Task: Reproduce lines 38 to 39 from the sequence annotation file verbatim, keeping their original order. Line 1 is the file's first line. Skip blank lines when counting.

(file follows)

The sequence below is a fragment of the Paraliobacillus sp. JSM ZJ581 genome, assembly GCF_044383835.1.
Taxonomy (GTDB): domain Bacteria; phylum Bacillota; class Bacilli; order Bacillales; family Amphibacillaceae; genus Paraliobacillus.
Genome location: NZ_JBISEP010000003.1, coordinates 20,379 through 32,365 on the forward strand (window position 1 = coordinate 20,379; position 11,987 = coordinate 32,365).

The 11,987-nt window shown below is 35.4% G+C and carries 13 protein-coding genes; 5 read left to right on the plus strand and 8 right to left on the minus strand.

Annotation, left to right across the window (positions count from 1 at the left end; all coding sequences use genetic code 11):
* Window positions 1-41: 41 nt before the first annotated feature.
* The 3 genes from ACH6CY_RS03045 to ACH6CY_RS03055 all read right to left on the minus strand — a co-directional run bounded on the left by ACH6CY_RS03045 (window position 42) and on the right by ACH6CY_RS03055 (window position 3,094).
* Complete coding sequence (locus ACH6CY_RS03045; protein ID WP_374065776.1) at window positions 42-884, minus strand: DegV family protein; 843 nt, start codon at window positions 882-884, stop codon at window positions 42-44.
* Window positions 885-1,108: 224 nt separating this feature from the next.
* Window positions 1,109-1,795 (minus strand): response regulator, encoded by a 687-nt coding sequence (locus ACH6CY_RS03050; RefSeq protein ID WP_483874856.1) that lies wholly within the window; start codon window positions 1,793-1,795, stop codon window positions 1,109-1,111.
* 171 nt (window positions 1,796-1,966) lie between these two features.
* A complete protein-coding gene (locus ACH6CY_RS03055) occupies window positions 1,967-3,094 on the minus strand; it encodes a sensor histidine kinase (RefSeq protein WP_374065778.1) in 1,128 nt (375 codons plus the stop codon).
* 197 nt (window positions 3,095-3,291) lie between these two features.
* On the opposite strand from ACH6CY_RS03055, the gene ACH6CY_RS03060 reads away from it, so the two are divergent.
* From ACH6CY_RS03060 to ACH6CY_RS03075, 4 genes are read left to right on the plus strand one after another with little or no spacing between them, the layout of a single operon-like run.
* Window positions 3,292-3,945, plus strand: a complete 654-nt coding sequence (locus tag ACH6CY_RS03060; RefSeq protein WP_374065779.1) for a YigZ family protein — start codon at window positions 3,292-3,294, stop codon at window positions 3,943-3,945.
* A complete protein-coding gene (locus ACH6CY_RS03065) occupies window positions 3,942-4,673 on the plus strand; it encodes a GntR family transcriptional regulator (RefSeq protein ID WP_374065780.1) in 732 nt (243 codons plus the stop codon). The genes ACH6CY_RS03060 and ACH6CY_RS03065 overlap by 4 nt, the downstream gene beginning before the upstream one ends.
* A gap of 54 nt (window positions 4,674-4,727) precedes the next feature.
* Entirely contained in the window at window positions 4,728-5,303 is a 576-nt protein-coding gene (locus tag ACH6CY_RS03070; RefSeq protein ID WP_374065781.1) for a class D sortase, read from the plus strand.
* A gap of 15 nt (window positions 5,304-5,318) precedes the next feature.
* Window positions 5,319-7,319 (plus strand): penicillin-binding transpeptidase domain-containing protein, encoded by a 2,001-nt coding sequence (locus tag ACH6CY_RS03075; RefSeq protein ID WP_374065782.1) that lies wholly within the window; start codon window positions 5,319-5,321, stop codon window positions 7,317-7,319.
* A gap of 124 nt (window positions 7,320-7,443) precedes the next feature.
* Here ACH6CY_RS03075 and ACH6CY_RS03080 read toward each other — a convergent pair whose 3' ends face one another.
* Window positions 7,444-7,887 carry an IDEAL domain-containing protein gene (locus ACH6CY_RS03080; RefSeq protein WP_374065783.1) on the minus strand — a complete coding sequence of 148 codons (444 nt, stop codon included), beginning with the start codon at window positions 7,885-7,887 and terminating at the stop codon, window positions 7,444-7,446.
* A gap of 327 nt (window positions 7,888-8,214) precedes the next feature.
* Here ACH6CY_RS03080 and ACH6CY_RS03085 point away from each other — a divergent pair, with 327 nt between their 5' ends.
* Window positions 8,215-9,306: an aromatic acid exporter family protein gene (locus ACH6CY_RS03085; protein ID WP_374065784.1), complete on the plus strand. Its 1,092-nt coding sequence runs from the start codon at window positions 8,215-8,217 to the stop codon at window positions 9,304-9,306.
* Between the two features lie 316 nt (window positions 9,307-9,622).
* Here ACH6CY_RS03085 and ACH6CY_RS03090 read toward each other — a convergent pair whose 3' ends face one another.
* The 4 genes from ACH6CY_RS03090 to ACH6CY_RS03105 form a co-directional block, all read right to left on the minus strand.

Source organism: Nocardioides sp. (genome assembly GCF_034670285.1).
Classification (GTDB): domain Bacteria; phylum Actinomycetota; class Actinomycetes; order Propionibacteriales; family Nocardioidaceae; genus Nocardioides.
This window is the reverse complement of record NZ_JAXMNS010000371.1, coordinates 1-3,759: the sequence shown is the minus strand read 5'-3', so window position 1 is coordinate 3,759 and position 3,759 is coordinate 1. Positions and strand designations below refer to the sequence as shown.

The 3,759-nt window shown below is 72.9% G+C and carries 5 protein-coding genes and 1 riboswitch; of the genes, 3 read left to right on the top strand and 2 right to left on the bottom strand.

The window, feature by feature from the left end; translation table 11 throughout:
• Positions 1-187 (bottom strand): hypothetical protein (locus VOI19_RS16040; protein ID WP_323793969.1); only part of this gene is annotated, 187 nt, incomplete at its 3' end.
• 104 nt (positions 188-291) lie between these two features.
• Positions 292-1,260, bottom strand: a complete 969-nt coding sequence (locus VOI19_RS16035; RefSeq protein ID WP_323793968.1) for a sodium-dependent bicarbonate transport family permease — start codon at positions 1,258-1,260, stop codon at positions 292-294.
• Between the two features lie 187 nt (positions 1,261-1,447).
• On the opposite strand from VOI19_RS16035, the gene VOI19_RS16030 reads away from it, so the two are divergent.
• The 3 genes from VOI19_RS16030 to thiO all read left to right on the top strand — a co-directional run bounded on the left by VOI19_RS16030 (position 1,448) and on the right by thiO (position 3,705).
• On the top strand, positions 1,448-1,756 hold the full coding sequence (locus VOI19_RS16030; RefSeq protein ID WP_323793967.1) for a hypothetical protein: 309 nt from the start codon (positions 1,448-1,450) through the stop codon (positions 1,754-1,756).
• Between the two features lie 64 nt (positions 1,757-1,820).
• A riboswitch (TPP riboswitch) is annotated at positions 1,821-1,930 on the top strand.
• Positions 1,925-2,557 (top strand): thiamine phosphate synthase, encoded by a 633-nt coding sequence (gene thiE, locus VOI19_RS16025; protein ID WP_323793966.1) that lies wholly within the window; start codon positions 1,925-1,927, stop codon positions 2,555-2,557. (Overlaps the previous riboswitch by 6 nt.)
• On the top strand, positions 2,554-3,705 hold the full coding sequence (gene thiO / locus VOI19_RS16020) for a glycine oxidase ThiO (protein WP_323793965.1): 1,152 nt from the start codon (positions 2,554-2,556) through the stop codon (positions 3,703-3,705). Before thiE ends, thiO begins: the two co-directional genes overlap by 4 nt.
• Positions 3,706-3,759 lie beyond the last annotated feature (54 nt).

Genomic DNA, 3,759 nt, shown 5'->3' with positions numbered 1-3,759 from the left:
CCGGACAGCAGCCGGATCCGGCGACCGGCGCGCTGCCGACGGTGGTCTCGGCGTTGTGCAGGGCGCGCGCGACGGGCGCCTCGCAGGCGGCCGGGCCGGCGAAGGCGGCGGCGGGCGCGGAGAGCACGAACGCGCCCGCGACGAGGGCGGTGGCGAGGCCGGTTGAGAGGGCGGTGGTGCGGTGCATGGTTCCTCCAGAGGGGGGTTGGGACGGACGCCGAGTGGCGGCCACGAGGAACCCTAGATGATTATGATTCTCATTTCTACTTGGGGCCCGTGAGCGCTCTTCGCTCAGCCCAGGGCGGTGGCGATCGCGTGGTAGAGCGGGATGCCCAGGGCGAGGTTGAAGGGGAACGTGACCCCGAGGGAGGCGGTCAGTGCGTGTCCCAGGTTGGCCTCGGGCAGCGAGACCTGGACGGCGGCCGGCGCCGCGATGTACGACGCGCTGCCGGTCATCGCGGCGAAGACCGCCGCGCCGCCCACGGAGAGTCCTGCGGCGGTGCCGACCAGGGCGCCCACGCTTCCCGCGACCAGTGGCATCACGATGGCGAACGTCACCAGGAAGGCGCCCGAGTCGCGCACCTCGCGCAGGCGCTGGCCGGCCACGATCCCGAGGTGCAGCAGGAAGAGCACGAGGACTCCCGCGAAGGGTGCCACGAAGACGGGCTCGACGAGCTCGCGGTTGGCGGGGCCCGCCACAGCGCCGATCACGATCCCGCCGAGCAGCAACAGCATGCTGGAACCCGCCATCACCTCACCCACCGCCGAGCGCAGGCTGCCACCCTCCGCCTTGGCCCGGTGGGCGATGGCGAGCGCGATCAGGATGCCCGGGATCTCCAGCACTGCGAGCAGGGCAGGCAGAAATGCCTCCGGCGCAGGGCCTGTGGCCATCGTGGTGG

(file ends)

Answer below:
• Positions 292-1,260, bottom strand: a complete 969-nt coding sequence (locus VOI19_RS16035; RefSeq protein ID WP_323793968.1) for a sodium-dependent bicarbonate transport family permease — start codon at positions 1,258-1,260, stop codon at positions 292-294.
• Between the two features lie 187 nt (positions 1,261-1,447).